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The influence of fieldwork design on student perceptions of skills development during field courses

Peasland, Emma L.; Henri, Dominic C.; Morrell, Lesley J.; Scott, Graham W.

Authors

Emma L. Peasland

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Dr Dom Henri D.Henri@hull.ac.uk
Senior Lecturer, Director of Studies



Abstract

Employability is a key issue for students and Higher Education Institutions and a key component of employability is possessing the skills a role requires. In the environmental sciences, fieldwork has been shown to provide an opportunity for students to develop employability-enhancing technical and transferable skills. However, students can have difficulty identifying the transferable skills they develop both during fieldwork and throughout their degree programmes. We investigated whether different pedagogical approaches to fieldwork (in which staff or students design the field investigations) influenced the skills that students developed and identified. Additionally, we explored whether students recognised that skills developed during fieldwork might enhance their employability, which was previously unclear. Collecting data daily throughout three residential field courses provided a novel approach to assessing student perceptions of skills development through fieldwork as much previous research has focused on post-course data collection. Overall, students recognised technical skills more frequently than transferable skills and were able to link their skills development to their future employability. However, when fieldwork investigations were staff-led, students recognised more technical skills, but when students designed their fieldwork investigations themselves they recognised more transferable skills. We suggest that to maximise the skills development benefits of fieldwork, field courses should include a variety of fieldwork teaching designs to allow students to develop the widest array of skills possible. Additionally, students should be encouraged to reflect on their experiences throughout a field course as reflection is thought to aid their ability to recognise how their skills have developed.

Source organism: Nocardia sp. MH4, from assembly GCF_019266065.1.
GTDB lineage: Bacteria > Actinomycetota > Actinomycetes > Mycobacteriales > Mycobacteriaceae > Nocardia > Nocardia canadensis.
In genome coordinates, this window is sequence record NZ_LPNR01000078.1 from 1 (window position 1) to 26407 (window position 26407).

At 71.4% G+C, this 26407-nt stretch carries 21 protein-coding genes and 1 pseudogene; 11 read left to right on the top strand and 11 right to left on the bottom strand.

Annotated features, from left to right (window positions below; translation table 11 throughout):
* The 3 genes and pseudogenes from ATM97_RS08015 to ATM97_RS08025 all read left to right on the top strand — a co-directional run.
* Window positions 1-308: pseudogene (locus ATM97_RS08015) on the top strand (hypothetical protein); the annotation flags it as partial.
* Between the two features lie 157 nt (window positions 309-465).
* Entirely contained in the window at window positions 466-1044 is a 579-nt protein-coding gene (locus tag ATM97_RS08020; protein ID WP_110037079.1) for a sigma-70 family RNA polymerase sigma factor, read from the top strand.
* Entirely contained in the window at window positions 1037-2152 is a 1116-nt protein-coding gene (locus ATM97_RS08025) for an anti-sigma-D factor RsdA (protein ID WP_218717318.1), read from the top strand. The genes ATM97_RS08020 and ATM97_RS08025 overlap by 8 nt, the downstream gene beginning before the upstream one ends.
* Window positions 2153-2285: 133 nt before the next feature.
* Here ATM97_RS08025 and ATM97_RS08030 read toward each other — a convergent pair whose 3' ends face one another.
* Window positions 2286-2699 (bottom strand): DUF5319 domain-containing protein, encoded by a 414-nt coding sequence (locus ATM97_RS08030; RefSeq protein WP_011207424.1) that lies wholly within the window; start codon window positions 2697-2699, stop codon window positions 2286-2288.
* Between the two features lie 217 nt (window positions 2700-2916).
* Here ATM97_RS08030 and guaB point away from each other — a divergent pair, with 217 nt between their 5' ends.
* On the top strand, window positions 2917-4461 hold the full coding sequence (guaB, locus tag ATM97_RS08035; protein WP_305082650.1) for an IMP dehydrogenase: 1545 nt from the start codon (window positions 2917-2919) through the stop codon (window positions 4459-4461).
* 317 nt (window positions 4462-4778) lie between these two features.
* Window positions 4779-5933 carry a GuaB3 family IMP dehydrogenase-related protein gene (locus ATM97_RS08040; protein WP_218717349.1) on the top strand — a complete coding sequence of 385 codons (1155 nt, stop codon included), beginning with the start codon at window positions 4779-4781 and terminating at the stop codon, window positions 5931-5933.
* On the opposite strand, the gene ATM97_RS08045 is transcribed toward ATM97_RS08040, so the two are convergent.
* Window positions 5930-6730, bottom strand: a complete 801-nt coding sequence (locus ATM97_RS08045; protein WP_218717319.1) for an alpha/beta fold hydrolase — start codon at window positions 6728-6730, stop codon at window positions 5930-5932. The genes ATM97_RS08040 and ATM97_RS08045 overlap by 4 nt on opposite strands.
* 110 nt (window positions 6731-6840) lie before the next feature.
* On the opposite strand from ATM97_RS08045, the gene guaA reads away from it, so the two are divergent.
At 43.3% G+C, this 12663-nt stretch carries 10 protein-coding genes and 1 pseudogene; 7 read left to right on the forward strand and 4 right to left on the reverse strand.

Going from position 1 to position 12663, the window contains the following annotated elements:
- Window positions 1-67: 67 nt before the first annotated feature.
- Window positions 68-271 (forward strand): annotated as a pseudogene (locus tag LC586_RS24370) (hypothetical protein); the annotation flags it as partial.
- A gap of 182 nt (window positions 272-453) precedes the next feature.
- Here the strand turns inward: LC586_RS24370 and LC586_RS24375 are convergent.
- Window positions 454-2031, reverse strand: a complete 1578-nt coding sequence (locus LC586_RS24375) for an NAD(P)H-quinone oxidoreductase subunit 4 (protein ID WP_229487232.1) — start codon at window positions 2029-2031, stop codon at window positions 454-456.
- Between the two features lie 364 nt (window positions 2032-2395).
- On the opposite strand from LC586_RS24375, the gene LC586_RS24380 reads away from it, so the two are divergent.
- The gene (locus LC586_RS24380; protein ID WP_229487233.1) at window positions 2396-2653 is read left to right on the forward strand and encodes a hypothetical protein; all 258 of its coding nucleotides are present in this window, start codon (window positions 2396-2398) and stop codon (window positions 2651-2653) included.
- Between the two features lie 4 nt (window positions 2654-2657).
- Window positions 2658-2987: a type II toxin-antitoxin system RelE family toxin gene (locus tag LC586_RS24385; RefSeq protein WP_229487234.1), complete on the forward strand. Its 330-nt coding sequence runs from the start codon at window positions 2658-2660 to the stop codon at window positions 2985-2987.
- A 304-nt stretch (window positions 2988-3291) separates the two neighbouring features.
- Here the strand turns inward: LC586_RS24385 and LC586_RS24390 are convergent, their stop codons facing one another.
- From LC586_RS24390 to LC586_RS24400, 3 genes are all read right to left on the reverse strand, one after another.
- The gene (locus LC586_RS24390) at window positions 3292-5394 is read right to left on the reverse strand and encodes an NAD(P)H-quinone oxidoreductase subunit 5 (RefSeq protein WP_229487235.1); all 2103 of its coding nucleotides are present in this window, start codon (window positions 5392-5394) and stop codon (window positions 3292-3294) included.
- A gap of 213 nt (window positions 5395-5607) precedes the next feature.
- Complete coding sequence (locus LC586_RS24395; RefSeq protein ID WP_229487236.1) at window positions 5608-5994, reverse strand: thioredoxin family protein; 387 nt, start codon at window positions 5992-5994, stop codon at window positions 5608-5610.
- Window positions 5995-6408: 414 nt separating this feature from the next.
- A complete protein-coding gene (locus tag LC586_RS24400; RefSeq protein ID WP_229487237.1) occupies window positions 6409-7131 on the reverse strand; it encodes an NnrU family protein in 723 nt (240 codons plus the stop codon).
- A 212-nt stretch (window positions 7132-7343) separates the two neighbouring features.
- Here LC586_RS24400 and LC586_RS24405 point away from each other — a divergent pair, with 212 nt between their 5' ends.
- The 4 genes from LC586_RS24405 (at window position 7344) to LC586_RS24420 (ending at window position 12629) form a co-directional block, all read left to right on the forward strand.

Journal Article Type Article
Journal International journal of science education
Print ISSN 0950-0693
Electronic ISSN 1464-5289
Publisher Taylor & Francis (Routledge)
Peer Reviewed Peer Reviewed
Pages 1-20
APA6 Citation Morrell, L. J., Peasland, E. L., Peasland, E., Henri, D. C., Morrell, L., & Scott, G. W. (in press). The influence of fieldwork design on student perceptions of skills development during field courses. International journal of science education, 1-20. https://doi.org/10.1080/09500693.2019.1679906
DOI https://doi.org/10.1080/09500693.2019.1679906
Keywords Fieldwork; Biology education; Ecology education; Employability; Skills; Field trips; Higher education
Additional Information Peer Review Statement: The publishing and review policy for this title is described in its Aims & Scope.; Aim & Scope: http://www.tandfonline....ope&journalCode=tsed20; Received: 2018-10-22; Accepted: 2019-10-09; Published: 2019-10-23
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